men on fifty-four eastern railroads
shall be declared within the next few
days depends upon whether the rail-
roads recede from their present posi-
tion and withdraw from their refusal
to arbitrate the wage and other diffi-
culties between the company and the
This declaration was made In state-
ments by the trainmen's representa-
tives after the grievance committee
of employers from various roadB, iu
conference here, had ratified the
strike vote recently taken and had
authorized A. B. Garrotson, president
of the Brotherhood of Railway Con
ductors, and W. G. Lee, president of
the Brotherhood of R' Iway Train
men, to issue the formal strike order
to their respective organizations.
Peace prospects centered upon the
attitude of the roads, the then de-
clared, with the possibility that a way
out of the deadlock will be supplied
by the conference in Washington,
where amendments to the Erdman
law, under which disputes between the
roads and their employes have been
arbitrated, will be considered with a
view of pressing the speedy passage
Short Respite Ordered.
The general committee of the two
organizations authorized Oa.'retBon
and Lee to delay the strike order long
enough to permit them to attend the
Washington conference betweeu the
representatives of the railroads and,
prominent public men. The men’s
representatives will take part In the
conference In the hope that it will
result In the passage of the Erdman
amendments increasing from three to
six or more to act In disputes be-
tween railroads and their employes.
It has been made plain that the rail-
roads’ chief objection to the Erdman
act arbitration is that too much re-
sponsibility rests on a single man—
the third or neutral arbitrator.
The formal report on the vote of
the men on each railroad sets forth
that the conference committee, author-
ized to act for such road "declined to
make any concession or grant any por
tlon of the increase In wages asked
for, or changed working conditions re-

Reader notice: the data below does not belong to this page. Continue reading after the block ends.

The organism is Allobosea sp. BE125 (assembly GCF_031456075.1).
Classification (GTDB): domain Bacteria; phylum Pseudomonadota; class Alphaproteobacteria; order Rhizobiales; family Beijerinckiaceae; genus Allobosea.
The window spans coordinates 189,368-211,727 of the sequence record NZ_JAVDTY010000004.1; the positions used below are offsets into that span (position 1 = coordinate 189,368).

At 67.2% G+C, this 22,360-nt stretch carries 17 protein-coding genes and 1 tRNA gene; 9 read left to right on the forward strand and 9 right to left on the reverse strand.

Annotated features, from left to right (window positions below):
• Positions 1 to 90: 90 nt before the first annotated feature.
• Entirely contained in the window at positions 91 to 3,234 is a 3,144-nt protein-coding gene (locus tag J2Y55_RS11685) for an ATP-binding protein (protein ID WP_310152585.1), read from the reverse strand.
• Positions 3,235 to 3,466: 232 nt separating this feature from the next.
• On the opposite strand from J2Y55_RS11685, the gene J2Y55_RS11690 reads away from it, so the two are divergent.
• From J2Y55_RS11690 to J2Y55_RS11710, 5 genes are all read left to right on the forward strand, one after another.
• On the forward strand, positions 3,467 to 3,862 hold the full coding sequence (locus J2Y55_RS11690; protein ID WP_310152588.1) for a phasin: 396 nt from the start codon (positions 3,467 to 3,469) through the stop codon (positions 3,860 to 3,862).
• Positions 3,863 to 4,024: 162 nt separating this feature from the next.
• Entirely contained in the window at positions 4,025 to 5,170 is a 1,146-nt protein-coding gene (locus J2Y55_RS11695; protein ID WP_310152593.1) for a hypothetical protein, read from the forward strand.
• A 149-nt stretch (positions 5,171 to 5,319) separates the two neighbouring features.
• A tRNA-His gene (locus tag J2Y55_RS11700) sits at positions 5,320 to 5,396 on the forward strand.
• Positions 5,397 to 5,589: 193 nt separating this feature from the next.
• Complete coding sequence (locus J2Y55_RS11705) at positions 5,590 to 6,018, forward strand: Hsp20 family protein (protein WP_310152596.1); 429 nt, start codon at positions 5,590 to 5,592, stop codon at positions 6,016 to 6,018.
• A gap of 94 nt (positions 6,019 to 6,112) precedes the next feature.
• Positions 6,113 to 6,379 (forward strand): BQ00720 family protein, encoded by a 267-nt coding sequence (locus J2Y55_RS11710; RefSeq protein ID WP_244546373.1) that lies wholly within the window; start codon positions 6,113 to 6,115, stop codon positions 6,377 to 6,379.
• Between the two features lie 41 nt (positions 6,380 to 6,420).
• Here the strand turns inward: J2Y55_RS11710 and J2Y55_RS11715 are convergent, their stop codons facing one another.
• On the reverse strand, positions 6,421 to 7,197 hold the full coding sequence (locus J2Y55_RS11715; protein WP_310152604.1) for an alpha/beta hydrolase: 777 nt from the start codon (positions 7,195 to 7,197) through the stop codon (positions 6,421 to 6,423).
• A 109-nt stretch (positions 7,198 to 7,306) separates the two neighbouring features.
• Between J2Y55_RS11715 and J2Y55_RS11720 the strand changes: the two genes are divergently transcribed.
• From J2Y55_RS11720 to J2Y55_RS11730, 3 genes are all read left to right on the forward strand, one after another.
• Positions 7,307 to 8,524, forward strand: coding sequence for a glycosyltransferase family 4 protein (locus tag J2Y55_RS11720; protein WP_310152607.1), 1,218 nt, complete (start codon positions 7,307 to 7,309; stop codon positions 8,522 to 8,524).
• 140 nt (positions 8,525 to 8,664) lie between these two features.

quested and in addition have refused
to submit the controversy to arbitra-
tion under the federal law governing
It remained for the employes’ gen-
eral committee to ratify the strike
vote which was done. The committee
of one hundred will remain here to
direct the strike should one be called.
TURKS BACK IN THE GAME.
Taking Advantage of Allies’ Dissen-
tlon, to Recover Lost Ground.
Plot To Assassinate Huerta.
Mexico City.—A plot to assassinate
President Huerta. General Felix Diaz
and General Blanquet, the war min-
ister, has been frustrated by Ihe ar-
rest of one deputy and ten other men
of prominence. The intention was to
use bomhs_at some opportune moment
when these officials wore driving
throiiVh th’e'streets Documents were
found on Ihe prisoners identifying
them..i^s.^supporters of Zapata and s-t
ting forth an outline of the plot. Sev-
eral of the prisoners have confessed.
London.—The Balkan states appear
to be again In the melting pot. There
is no sign of peace at present. Greece
and Servia have declined to agree to
an armistice. The Turkish army is
advancing by forced marches from
Tchatalja and Rulalr, apparently with
the consent of Greece and Servia to
attempt the recapture of Adrianople
No fresh fighting is reported and
it appears that rumors regarding rev-
I olution in Sofia are without founda-
Roumania is said to be proceeding
| to occupy a much larger extent of
! Bulgarian territory than she previous
, ly claimed and Greece is burning to
avenge the Bulgarian massacre, con-
cerning which horrifying details con-
tinually appear in official reports is-
j sued from Athens and Saloniki. Ae-
| cording to these reports ears and fin-
gers of Greek women still bearing
ear rings and rings were found in th»
I pockets of Bulgarian prisoners.
There tsill is talk of Russia in-
terfering and it is reported from St.
Petersburg that the powers in con-
cert have notified the sublime porte
they will not permit military opera-
tions beyond the Enos-Midia line, fixed
by the London conference.
The Bulgarian government accuses
Greece of circulating false accounts
of Bulgarian atrocities, with a view
ol preparing the ground for future
territorial claims and expresses itself
as willing to submit the whole matter
to an international investigation.
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The Pittsburg Enterprise (Pittsburg, Okla.), Vol. 9, No. 2, Ed. 1 Thursday, July 17, 1913, newspaper, July 17, 1913; (gateway.okhistory.org/ark:/67531/metadc1042834/m1/1/: accessed June 24, 2018), The Gateway to Oklahoma History, gateway.okhistory.org; crediting Oklahoma Historical Society.